The fact is Genesis 1 is a mythical description of creation borrowed from the surrounding peoples who all had them.

There are Sumerian, Babylonian, Egyptian, and Levantine creation myths. Compare the Babylonian creation epic (Enuma Elish) with Genesis 1. According to Gordon Wenham in his commentary on Genesis 1-15, Genesis could not have been put into final literary form before 1250 B.C. (the events all had to have occurred first; i.e. Jacob’s death in Egypt, and the Exodus). Yet, this Babylonia epic, along with the Atrahasis epic, the Adapa myth, and Sumerian flood story, were known in the ancient world and dated about 1600 B.C. or earlier.

Paul Manata said...

VTG,

I'll answer your question if you can answer me why John Loftus refuses to have a public debate with me, in the "real world?"

Maybe it's because I have a life and cannot stay around and spend it debating for hours.

maybe because I know that evidence is determined by presuppositions and, therefore, we *must* deal with the philosophical first.

I also note that you contrasted "philosophy" with the "real world." So, I take it that you think philosophy is not "real-worldy." The problem is that is was a philosophical statement about the "real world." So, you end up looking dumb, like always.

Also, why act as if I hate science? I just hate how you define and deify it. There's a difference.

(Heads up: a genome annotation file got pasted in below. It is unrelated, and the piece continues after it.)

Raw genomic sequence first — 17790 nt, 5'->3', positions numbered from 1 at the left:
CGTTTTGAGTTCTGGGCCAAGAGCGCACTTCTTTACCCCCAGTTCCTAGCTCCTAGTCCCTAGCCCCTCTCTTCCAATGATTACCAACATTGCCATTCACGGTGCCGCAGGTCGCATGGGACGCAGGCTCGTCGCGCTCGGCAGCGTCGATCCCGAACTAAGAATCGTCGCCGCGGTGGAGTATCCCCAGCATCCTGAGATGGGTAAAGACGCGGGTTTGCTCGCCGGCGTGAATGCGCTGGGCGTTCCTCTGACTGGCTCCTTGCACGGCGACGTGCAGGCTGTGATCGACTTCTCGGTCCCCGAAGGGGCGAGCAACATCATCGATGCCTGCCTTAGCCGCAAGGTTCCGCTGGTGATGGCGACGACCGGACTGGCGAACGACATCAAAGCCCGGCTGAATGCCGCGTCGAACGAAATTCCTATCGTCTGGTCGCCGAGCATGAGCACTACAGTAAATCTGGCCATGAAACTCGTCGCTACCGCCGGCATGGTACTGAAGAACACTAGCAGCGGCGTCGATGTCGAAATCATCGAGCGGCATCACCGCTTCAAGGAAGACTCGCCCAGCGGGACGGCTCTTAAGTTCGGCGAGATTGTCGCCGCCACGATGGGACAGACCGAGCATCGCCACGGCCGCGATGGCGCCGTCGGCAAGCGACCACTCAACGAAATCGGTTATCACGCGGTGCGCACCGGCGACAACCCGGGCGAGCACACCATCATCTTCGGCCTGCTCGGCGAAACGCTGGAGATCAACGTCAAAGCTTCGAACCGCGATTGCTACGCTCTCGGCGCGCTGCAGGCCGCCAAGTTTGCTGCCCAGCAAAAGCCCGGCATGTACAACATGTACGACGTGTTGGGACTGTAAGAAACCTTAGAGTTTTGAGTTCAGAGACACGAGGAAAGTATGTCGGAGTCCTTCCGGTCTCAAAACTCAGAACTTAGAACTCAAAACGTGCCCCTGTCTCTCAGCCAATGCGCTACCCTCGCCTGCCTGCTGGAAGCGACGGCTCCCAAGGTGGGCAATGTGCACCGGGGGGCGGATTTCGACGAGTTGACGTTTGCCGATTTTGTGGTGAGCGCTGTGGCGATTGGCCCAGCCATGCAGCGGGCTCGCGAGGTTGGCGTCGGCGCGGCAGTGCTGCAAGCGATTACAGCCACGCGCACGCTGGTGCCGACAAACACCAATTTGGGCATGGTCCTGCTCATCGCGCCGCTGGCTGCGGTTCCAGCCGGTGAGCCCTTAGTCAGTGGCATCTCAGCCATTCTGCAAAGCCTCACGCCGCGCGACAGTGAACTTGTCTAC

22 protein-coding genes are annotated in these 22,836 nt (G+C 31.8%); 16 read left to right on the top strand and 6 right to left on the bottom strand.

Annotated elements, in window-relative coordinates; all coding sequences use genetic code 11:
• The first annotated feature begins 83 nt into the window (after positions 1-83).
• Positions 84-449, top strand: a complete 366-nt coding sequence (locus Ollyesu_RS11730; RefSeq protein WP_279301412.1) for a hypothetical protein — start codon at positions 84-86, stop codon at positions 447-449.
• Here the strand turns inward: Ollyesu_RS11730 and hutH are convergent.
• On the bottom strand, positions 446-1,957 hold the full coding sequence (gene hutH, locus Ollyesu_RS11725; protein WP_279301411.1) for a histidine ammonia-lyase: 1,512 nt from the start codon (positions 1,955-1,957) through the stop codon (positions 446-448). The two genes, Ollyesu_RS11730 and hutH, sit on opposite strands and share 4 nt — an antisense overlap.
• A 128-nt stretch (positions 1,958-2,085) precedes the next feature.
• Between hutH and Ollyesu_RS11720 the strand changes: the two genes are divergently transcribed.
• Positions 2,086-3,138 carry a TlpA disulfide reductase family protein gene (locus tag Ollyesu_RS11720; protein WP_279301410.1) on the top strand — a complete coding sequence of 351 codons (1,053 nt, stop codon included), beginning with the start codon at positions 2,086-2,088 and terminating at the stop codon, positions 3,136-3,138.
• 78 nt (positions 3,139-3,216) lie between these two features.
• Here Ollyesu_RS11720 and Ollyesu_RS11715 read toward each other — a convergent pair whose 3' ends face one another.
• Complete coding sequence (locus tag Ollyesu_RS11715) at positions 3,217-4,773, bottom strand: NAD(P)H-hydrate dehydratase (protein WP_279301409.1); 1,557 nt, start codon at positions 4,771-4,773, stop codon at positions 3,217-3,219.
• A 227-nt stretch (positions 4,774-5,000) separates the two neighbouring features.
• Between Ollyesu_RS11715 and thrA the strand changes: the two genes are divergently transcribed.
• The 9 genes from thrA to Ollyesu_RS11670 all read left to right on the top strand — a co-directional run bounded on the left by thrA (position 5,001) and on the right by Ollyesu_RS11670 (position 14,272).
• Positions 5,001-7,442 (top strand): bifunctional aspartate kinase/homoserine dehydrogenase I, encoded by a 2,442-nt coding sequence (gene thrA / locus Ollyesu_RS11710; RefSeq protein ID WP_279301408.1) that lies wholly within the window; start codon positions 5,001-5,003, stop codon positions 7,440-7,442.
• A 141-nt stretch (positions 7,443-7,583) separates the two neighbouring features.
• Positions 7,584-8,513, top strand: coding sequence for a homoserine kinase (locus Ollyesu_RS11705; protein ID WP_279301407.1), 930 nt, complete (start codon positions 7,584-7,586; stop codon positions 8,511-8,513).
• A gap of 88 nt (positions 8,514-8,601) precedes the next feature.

D.M. said...

Is the point of the Bible to be an EXACT historical account (some Chrsitians would say so) or a theological treatise (others would also say yes to this)? I think not. Rather, I think that it is a testimonial, given in the best words the authors had.

To answer your post: God's rest is not a reflection upon what God needed to do or could or could not do but rather an modeling of how we should live our lives (NT does this with the life of Christ). Also, God has always known what would happen, he put the wheels in motion to make it necessary that Christ be sacrificed and us to accept Him for our salvation. How is it possible for me to prove that? Because it is the only way it could have happened because it is the only way it did happen. How can you prove He didn't know? Some verses given about God from a human perspective? I think my argument includes all of history while yours focuses only on a very small percentage of divinely inspired texts.

John W. Loftus said...

Manata, You're either willfully ignorant or a liar.

Go back to Tripupblog and see where I had accepted your debate proposition.

And once you find where I accepted it, come back here and apologize.

DagoodS said...

D.M. Rose, I would agree—to solely limit oneself to any paradigm is dangerous work. Even “testimonial.” Some was specifically written to be myth (Creation) some written to be history (Exodus) some written to be prophetic, some poetry and some testimonial. Each book is written with different intentions, to speak of the Bible as a “whole” is problematic and unrealistic. (Even various portions of various books are written with differing intentions.)